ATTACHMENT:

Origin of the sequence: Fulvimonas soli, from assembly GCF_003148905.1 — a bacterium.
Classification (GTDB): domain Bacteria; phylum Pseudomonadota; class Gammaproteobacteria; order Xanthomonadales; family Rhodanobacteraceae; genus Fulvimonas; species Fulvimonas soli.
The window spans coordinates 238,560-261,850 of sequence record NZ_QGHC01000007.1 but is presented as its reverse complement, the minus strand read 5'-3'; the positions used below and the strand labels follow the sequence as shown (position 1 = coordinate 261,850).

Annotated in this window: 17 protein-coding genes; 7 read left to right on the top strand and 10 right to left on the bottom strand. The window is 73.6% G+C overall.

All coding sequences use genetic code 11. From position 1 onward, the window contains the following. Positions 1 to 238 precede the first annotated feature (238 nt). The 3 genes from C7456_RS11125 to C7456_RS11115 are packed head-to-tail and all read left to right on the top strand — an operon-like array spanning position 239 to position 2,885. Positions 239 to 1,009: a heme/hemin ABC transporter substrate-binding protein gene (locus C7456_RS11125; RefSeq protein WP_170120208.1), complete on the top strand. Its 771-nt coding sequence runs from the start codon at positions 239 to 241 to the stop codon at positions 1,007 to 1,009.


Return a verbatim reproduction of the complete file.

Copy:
Origin of the sequence: Fulvimonas soli, from assembly GCF_003148905.1 — a bacterium.
Classification (GTDB): domain Bacteria; phylum Pseudomonadota; class Gammaproteobacteria; order Xanthomonadales; family Rhodanobacteraceae; genus Fulvimonas; species Fulvimonas soli.
The window spans coordinates 238,560-261,850 of sequence record NZ_QGHC01000007.1 but is presented as its reverse complement, the minus strand read 5'-3'; the positions used below and the strand labels follow the sequence as shown (position 1 = coordinate 261,850).

Annotated in this window: 17 protein-coding genes; 7 read left to right on the top strand and 10 right to left on the bottom strand. The window is 73.6% G+C overall.

All coding sequences use genetic code 11. From position 1 onward, the window contains the following. Positions 1 to 238 precede the first annotated feature (238 nt). The 3 genes from C7456_RS11125 to C7456_RS11115 are packed head-to-tail and all read left to right on the top strand — an operon-like array spanning position 239 to position 2,885. Positions 239 to 1,009: a heme/hemin ABC transporter substrate-binding protein gene (locus C7456_RS11125; RefSeq protein WP_170120208.1), complete on the top strand. Its 771-nt coding sequence runs from the start codon at positions 239 to 241 to the stop codon at positions 1,007 to 1,009.